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King of Isin
Reignc. 1859 – 1832 BC
House1st Dynasty of Isin

Ur-Ninurta, c. 1859 – 1832 BC (short chronology) or c. 1923 – 1896 BC (middle chronology), was the 6th king of the 1st Dynasty of Isin. A usurper, Ur-Ninurta seized the throne on the fall of Lipit-Ištar and held it until his violent death some 28 years later.


He called himself “son of Iškur,” the southern storm-god synonymous with Adad, in his adab to Iškur.[i 1] His name was wholly Sumerian, in marked contrast to the Amorite names of his five predecessors. There are only two extant inscriptions, one of which is stamped on bricks in 13 lines of Sumerian from the cities of Nippur, Isin, Uruk and Išān Ḥāfudh, a small site southeast of Tell Drehem, which gives his standard inscription[i 2] describing him as an “Išippum priest with clean hands for Eridu, favorite en priest of Uruk” and there is a copy of an inscription relating to the erection of a statue of the king with a votive goat.[i 3][1]

He was contemporary with Gungunum, c. 1868 – 1841 BC (short), and his successor Abī-sarē, c. 1841 – 1830 BC (short), the resurgent kings of Larsa. His reign marks the beginning of a decline in Isin's fortunes coinciding with a rise in those of Larsa. Gungunum had wrestled Ur from Isin's control by his 10th year and it is possible this was the cause of Lipit-Ištar's overthrow. Indeed, Ur-Ninurta made a dedicatory gift to the temple of Ningal in Ur during the 9th year of Gungunum. However, Ur-Ninurta continued to mention Ur in his titles ("herdsman of Ur") as did his successors in Isin. Gungunum went on to expand his kingdom, perhaps taking Nippur late in his reign. His death allowed Ur-Ninurta to launch a temporary counter-offensive, recapturing Nippur and several other cities on the Kishkattum canal. His year-name “year (Ur-Ninurta) set for Enlil free (of forced labor) for ever the citizens of Nippur and released (the arrears of) the taxes which they were bearing on their necks” may mark this point. His offensive was stopped at Adab, modern Bismaya, where Abī-sarē “defeated the army of Isin with his weapon,” in the 9th year-name of his reign.[2] It may be that this battle was where he was killed, as a year A of Halium of the kingdom of Mananâ,[nb 1] reads “the year Ur-Ninurta was slain” and Manabalte’el of Kisurra’s year G,[nb 2] “the year Ur-Ninurta was killed.”[3]

No Mesopotamian monarch milked the pastoral metaphor more thoroughly than Ur-Ninurta, 'the shepherd who offers everything for Nippur,” a likely sign of problems establishing legitimacy:

Under his rule may the people rest in grassy pastures with him as their herdsman[.] May Ur-Ninurta make the numerous people follow the just path ... As for sheep, may he search for food (for them) to eat, may he let them have water to drink! … (Ur-Ninurta) the faithful shepherd who is attentive to you. May you be available to make the black-headed, numerous as sheep, follow your path…”[4]

— Ur-Ninurta royal praise poetry, D 33f, A 20, 26, C 20–23.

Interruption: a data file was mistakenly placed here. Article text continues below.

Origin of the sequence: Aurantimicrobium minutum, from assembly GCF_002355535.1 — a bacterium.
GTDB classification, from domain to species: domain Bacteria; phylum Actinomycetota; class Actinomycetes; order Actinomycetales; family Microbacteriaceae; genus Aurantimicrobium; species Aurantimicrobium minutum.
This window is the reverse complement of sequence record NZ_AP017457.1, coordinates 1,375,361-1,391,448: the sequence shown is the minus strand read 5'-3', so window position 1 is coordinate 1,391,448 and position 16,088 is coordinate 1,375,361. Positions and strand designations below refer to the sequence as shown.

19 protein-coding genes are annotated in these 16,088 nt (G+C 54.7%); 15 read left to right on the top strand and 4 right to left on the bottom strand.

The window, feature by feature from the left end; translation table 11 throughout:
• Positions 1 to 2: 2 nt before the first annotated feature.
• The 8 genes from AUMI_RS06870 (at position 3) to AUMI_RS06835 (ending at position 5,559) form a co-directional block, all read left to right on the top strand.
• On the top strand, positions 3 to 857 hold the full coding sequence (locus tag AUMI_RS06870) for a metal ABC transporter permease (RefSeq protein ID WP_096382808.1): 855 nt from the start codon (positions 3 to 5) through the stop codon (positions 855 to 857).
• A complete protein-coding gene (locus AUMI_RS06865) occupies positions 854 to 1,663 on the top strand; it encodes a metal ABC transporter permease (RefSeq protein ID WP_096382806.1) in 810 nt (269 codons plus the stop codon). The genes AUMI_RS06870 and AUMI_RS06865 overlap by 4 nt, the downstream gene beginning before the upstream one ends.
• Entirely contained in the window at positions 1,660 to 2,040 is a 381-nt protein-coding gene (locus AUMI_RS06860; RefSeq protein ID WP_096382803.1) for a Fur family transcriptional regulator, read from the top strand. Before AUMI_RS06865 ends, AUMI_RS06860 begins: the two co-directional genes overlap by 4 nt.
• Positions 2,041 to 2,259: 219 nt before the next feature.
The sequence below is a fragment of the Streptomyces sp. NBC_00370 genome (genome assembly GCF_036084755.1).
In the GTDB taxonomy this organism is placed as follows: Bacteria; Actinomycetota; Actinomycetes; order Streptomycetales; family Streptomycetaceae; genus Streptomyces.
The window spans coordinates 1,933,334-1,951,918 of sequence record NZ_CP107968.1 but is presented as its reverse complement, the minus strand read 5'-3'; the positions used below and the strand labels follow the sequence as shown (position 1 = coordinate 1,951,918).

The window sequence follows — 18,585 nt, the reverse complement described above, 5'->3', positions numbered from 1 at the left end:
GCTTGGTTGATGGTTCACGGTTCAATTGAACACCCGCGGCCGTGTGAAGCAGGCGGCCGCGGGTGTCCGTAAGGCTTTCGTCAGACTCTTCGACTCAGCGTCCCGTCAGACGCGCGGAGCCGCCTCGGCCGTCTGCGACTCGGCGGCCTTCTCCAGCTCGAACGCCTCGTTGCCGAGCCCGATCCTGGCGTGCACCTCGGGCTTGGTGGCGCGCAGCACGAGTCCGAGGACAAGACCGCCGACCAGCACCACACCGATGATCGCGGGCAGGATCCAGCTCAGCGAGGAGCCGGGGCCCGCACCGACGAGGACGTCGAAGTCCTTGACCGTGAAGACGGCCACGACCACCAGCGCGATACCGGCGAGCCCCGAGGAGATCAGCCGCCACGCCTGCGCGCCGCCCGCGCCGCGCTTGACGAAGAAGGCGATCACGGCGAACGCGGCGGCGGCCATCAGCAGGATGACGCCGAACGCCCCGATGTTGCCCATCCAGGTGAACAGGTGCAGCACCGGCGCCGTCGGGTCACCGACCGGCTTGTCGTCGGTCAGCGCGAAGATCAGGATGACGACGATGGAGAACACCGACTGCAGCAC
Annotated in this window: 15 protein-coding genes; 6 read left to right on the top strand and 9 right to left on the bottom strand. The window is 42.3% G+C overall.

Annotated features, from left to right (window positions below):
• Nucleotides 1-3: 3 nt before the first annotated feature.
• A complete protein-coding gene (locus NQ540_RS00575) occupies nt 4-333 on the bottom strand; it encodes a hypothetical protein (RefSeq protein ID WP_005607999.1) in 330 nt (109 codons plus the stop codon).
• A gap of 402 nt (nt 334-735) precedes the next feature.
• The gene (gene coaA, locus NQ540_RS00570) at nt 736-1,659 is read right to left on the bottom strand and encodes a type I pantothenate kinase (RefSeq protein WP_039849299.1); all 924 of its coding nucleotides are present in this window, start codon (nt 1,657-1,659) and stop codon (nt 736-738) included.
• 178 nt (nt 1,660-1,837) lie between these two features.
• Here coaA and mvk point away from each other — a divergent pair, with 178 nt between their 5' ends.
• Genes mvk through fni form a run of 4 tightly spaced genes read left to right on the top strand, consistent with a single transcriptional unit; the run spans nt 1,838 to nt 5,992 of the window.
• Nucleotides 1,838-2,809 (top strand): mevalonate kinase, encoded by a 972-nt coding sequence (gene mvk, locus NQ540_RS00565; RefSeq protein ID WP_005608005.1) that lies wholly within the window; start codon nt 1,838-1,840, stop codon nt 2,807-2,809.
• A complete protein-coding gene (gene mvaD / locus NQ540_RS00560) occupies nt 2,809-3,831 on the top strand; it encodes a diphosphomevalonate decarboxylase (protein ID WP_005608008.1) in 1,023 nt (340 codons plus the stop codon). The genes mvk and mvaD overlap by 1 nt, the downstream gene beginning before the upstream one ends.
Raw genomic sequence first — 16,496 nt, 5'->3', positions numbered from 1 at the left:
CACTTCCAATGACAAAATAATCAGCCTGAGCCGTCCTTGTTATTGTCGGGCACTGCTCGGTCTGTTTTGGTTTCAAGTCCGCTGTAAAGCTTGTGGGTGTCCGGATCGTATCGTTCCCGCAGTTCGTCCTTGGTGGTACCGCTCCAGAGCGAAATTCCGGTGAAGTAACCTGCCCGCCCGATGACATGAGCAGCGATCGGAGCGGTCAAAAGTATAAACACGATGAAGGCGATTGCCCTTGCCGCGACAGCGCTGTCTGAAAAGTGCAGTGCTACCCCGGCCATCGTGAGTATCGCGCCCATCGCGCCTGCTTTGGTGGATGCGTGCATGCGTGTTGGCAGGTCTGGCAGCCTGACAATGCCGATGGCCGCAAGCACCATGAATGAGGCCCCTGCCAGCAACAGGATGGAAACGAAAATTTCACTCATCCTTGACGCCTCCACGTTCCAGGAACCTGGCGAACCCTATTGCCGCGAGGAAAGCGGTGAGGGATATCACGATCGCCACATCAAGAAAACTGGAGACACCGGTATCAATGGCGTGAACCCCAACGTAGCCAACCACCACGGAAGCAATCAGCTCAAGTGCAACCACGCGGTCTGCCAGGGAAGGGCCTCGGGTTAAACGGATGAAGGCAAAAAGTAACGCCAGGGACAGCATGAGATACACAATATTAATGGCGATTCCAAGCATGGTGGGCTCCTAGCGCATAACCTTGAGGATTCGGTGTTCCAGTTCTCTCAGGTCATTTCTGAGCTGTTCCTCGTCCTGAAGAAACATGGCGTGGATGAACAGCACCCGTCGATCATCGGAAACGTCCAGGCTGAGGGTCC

There is a year name[nb 3] “year following the year that king Ur-Ninurta made emerge large a.gàrs from the water.” Marten Stol suggests that it indicates he succeeded in converting swamp or similar into cultivatable land.[5]

A curious legal case came to his attention which he ordered be heard by the Assembly of Nippur. Lu-Inanna, a nišakku priest was murdered by Nanna-sig, Ku-Enlilla (a barber) and Enlil-ennam (an orchard-keeper) who then confessed to his estranged wife, Nin-dada, who remained suspiciously silent on the matter. Nine persons, with occupations ranging from bird-catcher to potter, presented the prosecution's case. Two others sprang to the defense of the widow, as she had not actually participated in the murder, but the assembly concluded she must have been “involved” with one of the murderers and consequently in cahoots with them. All four were condemned to execution in front of the victim's chair.[6]

The Instructions of Ur-Ninurta and Counsels of Wisdom is a Sumerian courtly composition which extols the virtues of the king, the reestablisher of order, justice and cultic practices after the flood in emulation of the older role models Gilgamesh and Ziusudra.[7] The Sumerian King List[i 4] gives his reign for 28 years. He was succeeded by his son, Būr-Sīn.


  1. ^ VAT 8212.
  2. ^ Extant on numerous bricks, for example BM 90378.
  3. ^ CBS 12694.
  4. ^ Sumerian King List extant in 16 copies.


  1. ^ mu ur-dnin-urta ba-gaz.
  2. ^ mu ur-dnin-urta ba-ugà.
  3. ^ mu ús.sa dUr-dNin.urta lugal.e a.gàr gal.gal a.ta im.ta.an.e11 mu.ús.sa.bi.

External links[edit]


  1. ^ Douglas Frayne (1990). Old Babylonian period (2003-1595 BC): Early Periods, Volume 4 (RIM The Royal Inscriptions of Mesopotamia). University of Toronto Press. pp. 64–68.
  2. ^ William J. Hamblin (2007). Warfare in the Ancient Near East to 1600 BC. Taylor & Francis. p. 164.
  3. ^ M. Fitzgerald (2002). The Rulers of Larsa. Yale University Dissertation. p. 55.
  4. ^ Timothy S. Laniak (2006). Shepherds after my own heart: pastoral traditions and leadership in the Bible. IVP Academic. p. 63.
  5. ^ M. Stol (May 1982). "A Cadastral Innovation by Hammurabi". In G. van Driel (ed.). Assyriological Studies presented to F. R. Kraus on the occasion of his 70th birthday. Netherlands Institute for the Near East. p. 352.
  6. ^ James Bennett Pritchard, Daniel E. Fleming (2010). The Ancient Near East: An Anthology of Texts and Pictures. Princeton University Press. pp. 190–191.
  7. ^ Paul-Alain Beaulieu (2007). Richard J. Clifford (ed.). Wisdom literature in Mesopotamia and Israel. Society of Biblical Literature. p. 6.